2017 wasn’t a great year for many of us, but it was a blistering twelve months for Facebook.

Facebook branded itself as a connector. And when it was first embraced by the adult population, it operated to enhance our lives. I found people I hadn’t seen in decades, reached out to family members, and gave readers the ability to talk with me whenever they liked.

I remember when everything started to change.

With outside encouragement, I spent money to optimize my Facebook author page. The week we rolled it out, Facebook introduced their earliest algorithm. They removed the ability of page admins to see who was liking our pages. They started shrinking options for contacting our connections.

Finally, they introduced the opportunity for us to PAY. If we wanted people who’d chosen to see our posts to actually see them, we could PAY. They wanted us to pay to boost each post. And what do you know? Facebook recommended that pages make at least five a day. Additional advertising opportunities cost even more money. Every time I turned around, Mark Zuckerberg was putting his billionaire hands in my meager savings.

Even more frustrating? Facebook limits personal reach.

People post everything on Facebook and assume their connections see it. WRONG. Facebook’s current algorithm limits how many of our individual posts hit the newsfeed. By their own admission, they reward use. In a recent article in The Guardian, their leadership actually said people should use their platform more if they want to feel better.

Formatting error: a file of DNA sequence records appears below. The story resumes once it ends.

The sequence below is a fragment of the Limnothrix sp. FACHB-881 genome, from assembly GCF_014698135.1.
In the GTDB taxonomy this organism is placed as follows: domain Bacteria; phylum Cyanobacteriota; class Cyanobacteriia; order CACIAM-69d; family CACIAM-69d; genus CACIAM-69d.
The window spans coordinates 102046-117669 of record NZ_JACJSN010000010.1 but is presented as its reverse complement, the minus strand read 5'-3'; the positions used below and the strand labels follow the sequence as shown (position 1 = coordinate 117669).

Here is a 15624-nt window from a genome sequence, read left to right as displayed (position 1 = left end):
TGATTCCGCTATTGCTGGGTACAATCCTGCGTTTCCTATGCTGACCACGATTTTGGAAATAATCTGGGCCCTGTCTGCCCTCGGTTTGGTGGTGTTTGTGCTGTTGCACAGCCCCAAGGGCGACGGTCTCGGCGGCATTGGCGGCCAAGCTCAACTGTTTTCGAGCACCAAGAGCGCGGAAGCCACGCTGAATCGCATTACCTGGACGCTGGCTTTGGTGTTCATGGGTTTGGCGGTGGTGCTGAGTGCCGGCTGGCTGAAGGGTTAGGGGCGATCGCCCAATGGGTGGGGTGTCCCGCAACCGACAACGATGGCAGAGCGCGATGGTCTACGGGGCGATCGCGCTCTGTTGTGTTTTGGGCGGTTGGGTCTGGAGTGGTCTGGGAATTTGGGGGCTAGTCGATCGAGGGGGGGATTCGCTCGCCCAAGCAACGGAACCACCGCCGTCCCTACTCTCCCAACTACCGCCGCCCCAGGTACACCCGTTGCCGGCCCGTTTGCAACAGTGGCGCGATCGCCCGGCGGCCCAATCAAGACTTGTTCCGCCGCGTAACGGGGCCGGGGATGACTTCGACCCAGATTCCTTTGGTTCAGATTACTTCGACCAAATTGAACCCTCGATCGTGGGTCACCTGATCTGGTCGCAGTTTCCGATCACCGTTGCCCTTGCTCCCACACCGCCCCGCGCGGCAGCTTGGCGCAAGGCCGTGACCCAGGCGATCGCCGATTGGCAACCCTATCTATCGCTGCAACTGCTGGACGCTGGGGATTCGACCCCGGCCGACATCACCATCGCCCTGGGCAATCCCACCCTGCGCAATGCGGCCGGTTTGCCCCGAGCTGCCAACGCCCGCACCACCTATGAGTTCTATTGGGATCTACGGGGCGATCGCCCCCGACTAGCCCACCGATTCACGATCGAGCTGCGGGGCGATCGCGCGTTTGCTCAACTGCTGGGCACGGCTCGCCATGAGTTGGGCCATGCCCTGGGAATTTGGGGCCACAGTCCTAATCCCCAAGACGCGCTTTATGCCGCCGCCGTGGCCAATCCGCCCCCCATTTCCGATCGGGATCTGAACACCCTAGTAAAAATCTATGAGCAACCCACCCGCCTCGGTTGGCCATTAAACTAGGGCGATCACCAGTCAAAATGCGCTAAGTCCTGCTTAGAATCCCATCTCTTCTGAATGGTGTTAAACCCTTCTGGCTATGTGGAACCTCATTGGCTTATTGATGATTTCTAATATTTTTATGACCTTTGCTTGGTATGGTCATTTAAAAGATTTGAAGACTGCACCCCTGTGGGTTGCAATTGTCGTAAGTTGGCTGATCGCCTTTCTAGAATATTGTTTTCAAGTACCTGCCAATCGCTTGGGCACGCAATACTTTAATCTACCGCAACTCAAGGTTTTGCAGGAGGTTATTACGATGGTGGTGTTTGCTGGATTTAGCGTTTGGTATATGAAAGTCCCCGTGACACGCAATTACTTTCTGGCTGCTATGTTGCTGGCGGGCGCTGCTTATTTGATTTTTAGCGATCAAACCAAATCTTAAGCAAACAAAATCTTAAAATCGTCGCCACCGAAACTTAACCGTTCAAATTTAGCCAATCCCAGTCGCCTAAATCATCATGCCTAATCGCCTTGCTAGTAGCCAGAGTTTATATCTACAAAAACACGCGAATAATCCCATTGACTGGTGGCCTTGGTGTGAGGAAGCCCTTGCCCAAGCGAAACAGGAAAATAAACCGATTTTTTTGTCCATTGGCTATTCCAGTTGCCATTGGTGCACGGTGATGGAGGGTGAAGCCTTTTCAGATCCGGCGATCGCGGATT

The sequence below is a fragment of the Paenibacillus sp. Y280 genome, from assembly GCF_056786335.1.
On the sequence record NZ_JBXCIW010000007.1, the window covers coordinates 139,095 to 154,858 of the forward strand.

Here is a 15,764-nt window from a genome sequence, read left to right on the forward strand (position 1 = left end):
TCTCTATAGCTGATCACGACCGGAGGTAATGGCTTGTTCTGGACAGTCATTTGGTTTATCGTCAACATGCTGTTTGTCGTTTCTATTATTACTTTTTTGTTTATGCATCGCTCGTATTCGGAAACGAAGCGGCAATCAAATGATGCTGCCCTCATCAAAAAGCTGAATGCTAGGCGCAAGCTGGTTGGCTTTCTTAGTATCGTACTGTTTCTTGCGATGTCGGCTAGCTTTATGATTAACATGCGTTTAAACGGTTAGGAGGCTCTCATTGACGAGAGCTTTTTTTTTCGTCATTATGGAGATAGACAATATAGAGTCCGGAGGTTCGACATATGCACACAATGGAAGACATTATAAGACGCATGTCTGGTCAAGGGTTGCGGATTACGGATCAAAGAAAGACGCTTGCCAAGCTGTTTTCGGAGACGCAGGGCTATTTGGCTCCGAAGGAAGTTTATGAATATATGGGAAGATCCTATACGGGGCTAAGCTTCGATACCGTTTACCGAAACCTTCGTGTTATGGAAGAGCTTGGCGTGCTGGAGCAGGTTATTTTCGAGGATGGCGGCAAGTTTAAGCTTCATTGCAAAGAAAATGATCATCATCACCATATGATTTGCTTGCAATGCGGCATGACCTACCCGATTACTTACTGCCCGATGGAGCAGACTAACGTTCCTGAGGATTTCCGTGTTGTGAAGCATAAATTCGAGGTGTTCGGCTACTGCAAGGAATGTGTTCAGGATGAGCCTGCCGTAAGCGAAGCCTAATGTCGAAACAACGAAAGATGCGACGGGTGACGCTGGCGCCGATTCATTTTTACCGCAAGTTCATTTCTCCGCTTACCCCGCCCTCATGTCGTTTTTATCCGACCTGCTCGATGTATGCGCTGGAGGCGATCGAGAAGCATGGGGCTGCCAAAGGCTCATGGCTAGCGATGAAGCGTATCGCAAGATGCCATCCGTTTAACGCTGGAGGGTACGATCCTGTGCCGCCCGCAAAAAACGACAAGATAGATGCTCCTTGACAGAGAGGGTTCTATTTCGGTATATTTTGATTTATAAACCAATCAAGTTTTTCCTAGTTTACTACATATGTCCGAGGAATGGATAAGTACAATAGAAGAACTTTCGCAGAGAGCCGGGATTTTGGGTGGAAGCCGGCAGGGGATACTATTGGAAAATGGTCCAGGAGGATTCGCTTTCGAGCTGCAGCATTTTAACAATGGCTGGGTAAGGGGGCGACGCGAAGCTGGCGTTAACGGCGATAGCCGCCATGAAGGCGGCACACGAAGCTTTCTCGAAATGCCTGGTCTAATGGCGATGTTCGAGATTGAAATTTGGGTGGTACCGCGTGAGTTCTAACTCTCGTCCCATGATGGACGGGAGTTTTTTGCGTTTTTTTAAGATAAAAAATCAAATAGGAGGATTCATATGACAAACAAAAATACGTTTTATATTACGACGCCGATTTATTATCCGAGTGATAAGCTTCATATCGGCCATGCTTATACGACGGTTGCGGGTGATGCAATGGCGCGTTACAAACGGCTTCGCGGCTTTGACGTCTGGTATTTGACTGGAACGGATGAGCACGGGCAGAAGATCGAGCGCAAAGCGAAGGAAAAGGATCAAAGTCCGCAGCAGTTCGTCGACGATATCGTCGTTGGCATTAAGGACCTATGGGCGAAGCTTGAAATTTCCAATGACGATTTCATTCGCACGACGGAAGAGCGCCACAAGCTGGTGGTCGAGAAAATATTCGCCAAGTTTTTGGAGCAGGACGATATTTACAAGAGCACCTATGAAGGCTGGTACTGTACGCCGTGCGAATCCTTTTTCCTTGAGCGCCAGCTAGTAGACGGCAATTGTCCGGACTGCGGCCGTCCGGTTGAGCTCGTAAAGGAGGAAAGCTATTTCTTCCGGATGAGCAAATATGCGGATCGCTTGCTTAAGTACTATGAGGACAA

Other troubling tidbits about Facebook?

  1. Former FB executive Chamath Palihapitiya said on the record that sites like Facebook are tearing society apart.
  2. According to Ex-FB President Sean Parker, FB is made to exploit human vulnerability.
  3. Tech insiders who had a hand in creating the platforms we now use admit our minds can be hijacked.
  4. Facebook was found to be routing advertising revenue through Ireland as part of the Paradise Papers investigation. What that means? They were paying almost no income tax on it.
  5. The Russians purchased advertising through FB and set up numerous fake accounts, impacting our last presidential election.
  6. FB follows every click you make on their site. Every like. Every hover. If you use the app on your phone, they record everywhere you go. Every store. Every doctor’s appointment. If you use FB Messenger, they record everything you say and compile it to sell to advertisers. NOTHING YOU DO IS PRIVATE.